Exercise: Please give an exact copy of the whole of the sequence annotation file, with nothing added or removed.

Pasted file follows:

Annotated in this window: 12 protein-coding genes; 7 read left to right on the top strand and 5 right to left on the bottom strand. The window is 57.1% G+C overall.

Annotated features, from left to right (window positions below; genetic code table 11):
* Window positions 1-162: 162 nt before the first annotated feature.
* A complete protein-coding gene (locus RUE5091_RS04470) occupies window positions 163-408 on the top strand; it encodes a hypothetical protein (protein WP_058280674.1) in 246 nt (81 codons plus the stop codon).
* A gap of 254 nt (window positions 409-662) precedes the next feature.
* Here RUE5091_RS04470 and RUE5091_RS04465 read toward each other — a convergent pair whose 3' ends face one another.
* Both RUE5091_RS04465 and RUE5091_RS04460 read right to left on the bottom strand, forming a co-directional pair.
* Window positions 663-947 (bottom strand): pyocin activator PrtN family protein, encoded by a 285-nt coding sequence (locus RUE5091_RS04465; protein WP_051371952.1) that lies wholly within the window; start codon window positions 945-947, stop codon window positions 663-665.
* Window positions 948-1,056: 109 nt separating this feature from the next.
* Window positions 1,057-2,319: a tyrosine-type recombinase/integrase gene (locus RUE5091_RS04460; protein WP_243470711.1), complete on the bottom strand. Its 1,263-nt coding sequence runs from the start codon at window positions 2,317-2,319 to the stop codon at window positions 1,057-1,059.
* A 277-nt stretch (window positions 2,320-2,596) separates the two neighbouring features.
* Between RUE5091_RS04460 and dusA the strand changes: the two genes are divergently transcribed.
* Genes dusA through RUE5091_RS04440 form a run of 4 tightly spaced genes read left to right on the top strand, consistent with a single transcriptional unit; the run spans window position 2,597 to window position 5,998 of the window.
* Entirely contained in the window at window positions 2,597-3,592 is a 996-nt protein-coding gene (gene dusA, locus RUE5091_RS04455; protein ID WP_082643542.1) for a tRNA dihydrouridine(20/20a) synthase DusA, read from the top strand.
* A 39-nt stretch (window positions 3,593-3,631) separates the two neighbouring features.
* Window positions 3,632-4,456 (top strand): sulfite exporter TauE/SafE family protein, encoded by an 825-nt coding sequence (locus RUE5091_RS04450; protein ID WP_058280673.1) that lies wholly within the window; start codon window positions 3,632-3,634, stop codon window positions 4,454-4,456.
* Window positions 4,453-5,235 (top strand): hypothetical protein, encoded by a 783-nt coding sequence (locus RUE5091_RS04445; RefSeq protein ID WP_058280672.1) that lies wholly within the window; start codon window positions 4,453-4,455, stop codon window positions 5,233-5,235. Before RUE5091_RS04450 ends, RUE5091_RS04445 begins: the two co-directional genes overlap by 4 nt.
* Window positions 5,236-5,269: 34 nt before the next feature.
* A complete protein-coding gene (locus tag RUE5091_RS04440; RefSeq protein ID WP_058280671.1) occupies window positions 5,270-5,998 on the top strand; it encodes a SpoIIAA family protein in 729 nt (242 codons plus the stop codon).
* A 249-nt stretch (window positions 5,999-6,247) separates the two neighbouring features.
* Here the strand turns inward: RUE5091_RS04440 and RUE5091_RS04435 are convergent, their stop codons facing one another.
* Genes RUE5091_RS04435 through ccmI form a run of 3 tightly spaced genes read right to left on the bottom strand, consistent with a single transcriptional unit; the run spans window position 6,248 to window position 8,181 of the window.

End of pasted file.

Annotated in this window: 12 protein-coding genes; 7 read left to right on the top strand and 5 right to left on the bottom strand. The window is 57.1% G+C overall.

Annotated features, from left to right (window positions below; genetic code table 11):
* Window positions 1-162: 162 nt before the first annotated feature.
* A complete protein-coding gene (locus RUE5091_RS04470) occupies window positions 163-408 on the top strand; it encodes a hypothetical protein (protein WP_058280674.1) in 246 nt (81 codons plus the stop codon).
* A gap of 254 nt (window positions 409-662) precedes the next feature.
* Here RUE5091_RS04470 and RUE5091_RS04465 read toward each other — a convergent pair whose 3' ends face one another.
* Both RUE5091_RS04465 and RUE5091_RS04460 read right to left on the bottom strand, forming a co-directional pair.
* Window positions 663-947 (bottom strand): pyocin activator PrtN family protein, encoded by a 285-nt coding sequence (locus RUE5091_RS04465; protein WP_051371952.1) that lies wholly within the window; start codon window positions 945-947, stop codon window positions 663-665.
* Window positions 948-1,056: 109 nt separating this feature from the next.
* Window positions 1,057-2,319: a tyrosine-type recombinase/integrase gene (locus RUE5091_RS04460; protein WP_243470711.1), complete on the bottom strand. Its 1,263-nt coding sequence runs from the start codon at window positions 2,317-2,319 to the stop codon at window positions 1,057-1,059.
* A 277-nt stretch (window positions 2,320-2,596) separates the two neighbouring features.
* Between RUE5091_RS04460 and dusA the strand changes: the two genes are divergently transcribed.
* Genes dusA through RUE5091_RS04440 form a run of 4 tightly spaced genes read left to right on the top strand, consistent with a single transcriptional unit; the run spans window position 2,597 to window position 5,998 of the window.
* Entirely contained in the window at window positions 2,597-3,592 is a 996-nt protein-coding gene (gene dusA, locus RUE5091_RS04455; protein ID WP_082643542.1) for a tRNA dihydrouridine(20/20a) synthase DusA, read from the top strand.
* A 39-nt stretch (window positions 3,593-3,631) separates the two neighbouring features.
* Window positions 3,632-4,456 (top strand): sulfite exporter TauE/SafE family protein, encoded by an 825-nt coding sequence (locus RUE5091_RS04450; protein ID WP_058280673.1) that lies wholly within the window; start codon window positions 3,632-3,634, stop codon window positions 4,454-4,456.
* Window positions 4,453-5,235 (top strand): hypothetical protein, encoded by a 783-nt coding sequence (locus RUE5091_RS04445; RefSeq protein ID WP_058280672.1) that lies wholly within the window; start codon window positions 4,453-4,455, stop codon window positions 5,233-5,235. Before RUE5091_RS04450 ends, RUE5091_RS04445 begins: the two co-directional genes overlap by 4 nt.
* Window positions 5,236-5,269: 34 nt before the next feature.
* A complete protein-coding gene (locus tag RUE5091_RS04440; RefSeq protein ID WP_058280671.1) occupies window positions 5,270-5,998 on the top strand; it encodes a SpoIIAA family protein in 729 nt (242 codons plus the stop codon).
* A 249-nt stretch (window positions 5,999-6,247) separates the two neighbouring features.
* Here the strand turns inward: RUE5091_RS04440 and RUE5091_RS04435 are convergent, their stop codons facing one another.
* Genes RUE5091_RS04435 through ccmI form a run of 3 tightly spaced genes read right to left on the bottom strand, consistent with a single transcriptional unit; the run spans window position 6,248 to window position 8,181 of the window.